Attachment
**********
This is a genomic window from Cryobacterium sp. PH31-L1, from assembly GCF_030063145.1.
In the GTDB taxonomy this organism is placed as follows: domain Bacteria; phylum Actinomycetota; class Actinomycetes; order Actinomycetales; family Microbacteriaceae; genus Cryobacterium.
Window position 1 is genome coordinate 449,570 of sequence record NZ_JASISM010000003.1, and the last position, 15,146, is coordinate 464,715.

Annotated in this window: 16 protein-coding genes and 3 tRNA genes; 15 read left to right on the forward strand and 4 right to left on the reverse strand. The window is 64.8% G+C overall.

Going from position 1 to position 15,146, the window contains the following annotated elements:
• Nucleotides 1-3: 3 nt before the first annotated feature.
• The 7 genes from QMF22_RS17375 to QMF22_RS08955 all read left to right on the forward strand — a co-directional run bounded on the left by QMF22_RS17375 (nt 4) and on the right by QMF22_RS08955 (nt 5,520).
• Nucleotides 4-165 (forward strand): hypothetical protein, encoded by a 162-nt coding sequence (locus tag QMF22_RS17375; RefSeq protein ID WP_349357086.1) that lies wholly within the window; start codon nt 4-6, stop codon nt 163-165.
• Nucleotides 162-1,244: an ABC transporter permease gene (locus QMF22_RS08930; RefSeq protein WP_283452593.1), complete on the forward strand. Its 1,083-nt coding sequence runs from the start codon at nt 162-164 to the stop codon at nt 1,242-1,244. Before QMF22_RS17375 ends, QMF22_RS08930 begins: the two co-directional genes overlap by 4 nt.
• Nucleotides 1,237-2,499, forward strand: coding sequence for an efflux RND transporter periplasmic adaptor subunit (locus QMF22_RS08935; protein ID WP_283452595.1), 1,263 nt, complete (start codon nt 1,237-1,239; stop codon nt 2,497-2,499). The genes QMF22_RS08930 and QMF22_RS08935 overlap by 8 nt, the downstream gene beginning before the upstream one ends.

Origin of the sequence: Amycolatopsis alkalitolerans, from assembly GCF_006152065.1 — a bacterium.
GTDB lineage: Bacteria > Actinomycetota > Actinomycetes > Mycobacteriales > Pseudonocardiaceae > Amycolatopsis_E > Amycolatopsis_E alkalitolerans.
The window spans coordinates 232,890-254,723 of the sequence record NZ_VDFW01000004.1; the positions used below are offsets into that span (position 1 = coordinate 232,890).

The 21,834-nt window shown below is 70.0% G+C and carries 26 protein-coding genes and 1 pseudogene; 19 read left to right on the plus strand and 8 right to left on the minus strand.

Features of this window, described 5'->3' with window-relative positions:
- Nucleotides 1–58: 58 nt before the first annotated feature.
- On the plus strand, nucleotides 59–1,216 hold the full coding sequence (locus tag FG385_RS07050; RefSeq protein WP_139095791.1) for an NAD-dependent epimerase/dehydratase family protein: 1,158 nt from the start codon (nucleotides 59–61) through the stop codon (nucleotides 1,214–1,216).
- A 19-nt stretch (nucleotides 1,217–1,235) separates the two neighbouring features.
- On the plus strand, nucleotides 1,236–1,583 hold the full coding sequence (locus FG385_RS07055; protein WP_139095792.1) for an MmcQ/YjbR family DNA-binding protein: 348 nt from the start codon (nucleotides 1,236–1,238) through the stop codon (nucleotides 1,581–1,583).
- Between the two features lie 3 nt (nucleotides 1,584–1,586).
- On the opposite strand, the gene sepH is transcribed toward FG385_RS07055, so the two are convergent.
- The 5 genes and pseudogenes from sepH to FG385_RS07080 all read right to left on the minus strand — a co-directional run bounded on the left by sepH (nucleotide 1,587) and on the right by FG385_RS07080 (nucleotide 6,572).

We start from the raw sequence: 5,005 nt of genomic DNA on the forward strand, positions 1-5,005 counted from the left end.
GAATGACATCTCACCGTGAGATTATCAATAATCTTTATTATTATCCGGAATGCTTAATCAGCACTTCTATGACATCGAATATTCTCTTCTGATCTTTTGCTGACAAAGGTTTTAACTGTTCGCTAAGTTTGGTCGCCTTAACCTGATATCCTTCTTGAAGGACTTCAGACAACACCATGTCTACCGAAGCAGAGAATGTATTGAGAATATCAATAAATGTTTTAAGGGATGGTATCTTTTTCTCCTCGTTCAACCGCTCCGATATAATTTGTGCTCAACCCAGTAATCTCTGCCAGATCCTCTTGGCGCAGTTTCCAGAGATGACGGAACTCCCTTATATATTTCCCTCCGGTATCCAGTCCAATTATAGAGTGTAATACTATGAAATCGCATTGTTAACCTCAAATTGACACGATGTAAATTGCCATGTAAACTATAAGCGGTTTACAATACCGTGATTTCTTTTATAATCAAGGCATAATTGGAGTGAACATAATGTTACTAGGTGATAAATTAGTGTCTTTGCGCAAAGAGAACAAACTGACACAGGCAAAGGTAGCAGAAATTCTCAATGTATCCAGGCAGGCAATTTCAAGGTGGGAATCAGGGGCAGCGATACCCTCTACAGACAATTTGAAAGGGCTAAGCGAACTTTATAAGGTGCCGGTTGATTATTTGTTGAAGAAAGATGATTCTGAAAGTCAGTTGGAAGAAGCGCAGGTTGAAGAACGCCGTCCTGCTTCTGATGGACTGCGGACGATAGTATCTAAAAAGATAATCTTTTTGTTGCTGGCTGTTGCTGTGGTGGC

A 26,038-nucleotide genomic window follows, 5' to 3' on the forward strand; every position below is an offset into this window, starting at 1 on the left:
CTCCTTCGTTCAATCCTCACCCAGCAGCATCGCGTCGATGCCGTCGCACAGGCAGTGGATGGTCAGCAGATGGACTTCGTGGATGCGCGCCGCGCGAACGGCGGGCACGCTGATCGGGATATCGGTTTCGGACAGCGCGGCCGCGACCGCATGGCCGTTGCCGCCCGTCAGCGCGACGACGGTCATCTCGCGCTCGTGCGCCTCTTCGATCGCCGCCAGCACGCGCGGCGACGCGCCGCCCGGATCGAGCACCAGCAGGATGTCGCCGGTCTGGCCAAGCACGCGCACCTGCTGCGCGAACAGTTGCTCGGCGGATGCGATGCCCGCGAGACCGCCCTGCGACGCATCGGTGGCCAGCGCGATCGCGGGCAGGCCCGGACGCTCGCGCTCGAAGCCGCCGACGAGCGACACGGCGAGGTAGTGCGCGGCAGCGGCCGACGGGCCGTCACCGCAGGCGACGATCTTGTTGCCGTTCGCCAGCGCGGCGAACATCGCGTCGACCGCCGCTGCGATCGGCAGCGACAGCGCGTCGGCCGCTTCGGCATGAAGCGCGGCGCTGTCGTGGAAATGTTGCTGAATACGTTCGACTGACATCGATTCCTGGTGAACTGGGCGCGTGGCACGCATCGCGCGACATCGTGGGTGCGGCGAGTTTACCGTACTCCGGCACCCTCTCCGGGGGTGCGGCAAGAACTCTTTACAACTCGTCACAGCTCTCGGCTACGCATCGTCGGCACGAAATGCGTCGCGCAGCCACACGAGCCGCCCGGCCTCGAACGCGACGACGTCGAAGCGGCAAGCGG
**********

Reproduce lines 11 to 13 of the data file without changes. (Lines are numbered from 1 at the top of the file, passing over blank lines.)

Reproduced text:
Origin of the sequence: Amycolatopsis alkalitolerans, from assembly GCF_006152065.1 — a bacterium.
GTDB lineage: Bacteria > Actinomycetota > Actinomycetes > Mycobacteriales > Pseudonocardiaceae > Amycolatopsis_E > Amycolatopsis_E alkalitolerans.
The window spans coordinates 232,890-254,723 of the sequence record NZ_VDFW01000004.1; the positions used below are offsets into that span (position 1 = coordinate 232,890).